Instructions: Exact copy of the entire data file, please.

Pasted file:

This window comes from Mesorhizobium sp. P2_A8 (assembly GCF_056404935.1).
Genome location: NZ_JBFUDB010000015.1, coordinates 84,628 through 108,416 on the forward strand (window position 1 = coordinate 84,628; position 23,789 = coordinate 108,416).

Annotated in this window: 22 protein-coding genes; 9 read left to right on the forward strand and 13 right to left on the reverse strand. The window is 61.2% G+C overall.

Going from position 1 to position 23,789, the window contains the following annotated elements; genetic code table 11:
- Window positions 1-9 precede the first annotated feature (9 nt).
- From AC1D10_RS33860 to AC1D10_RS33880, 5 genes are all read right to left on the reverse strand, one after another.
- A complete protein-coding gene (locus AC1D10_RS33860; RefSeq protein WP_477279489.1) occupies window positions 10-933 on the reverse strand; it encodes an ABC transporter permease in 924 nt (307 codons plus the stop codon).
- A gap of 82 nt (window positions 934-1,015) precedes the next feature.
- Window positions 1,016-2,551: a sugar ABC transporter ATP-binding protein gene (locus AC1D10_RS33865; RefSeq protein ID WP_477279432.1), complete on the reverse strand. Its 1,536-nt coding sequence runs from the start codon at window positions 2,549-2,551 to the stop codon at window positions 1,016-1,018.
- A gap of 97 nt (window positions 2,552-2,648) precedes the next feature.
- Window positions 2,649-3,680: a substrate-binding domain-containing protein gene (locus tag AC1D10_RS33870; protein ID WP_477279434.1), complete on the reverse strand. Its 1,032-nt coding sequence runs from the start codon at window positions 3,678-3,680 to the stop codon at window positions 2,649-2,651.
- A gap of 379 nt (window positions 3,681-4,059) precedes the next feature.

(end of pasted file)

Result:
This window comes from Mesorhizobium sp. P2_A8 (assembly GCF_056404935.1).
Genome location: NZ_JBFUDB010000015.1, coordinates 84,628 through 108,416 on the forward strand (window position 1 = coordinate 84,628; position 23,789 = coordinate 108,416).

Annotated in this window: 22 protein-coding genes; 9 read left to right on the forward strand and 13 right to left on the reverse strand. The window is 61.2% G+C overall.

Going from position 1 to position 23,789, the window contains the following annotated elements; genetic code table 11:
- Window positions 1-9 precede the first annotated feature (9 nt).
- From AC1D10_RS33860 to AC1D10_RS33880, 5 genes are all read right to left on the reverse strand, one after another.
- A complete protein-coding gene (locus AC1D10_RS33860; RefSeq protein WP_477279489.1) occupies window positions 10-933 on the reverse strand; it encodes an ABC transporter permease in 924 nt (307 codons plus the stop codon).
- A gap of 82 nt (window positions 934-1,015) precedes the next feature.
- Window positions 1,016-2,551: a sugar ABC transporter ATP-binding protein gene (locus AC1D10_RS33865; RefSeq protein ID WP_477279432.1), complete on the reverse strand. Its 1,536-nt coding sequence runs from the start codon at window positions 2,549-2,551 to the stop codon at window positions 1,016-1,018.
- A gap of 97 nt (window positions 2,552-2,648) precedes the next feature.
- Window positions 2,649-3,680: a substrate-binding domain-containing protein gene (locus tag AC1D10_RS33870; protein ID WP_477279434.1), complete on the reverse strand. Its 1,032-nt coding sequence runs from the start codon at window positions 3,678-3,680 to the stop codon at window positions 2,649-2,651.
- A gap of 379 nt (window positions 3,681-4,059) precedes the next feature.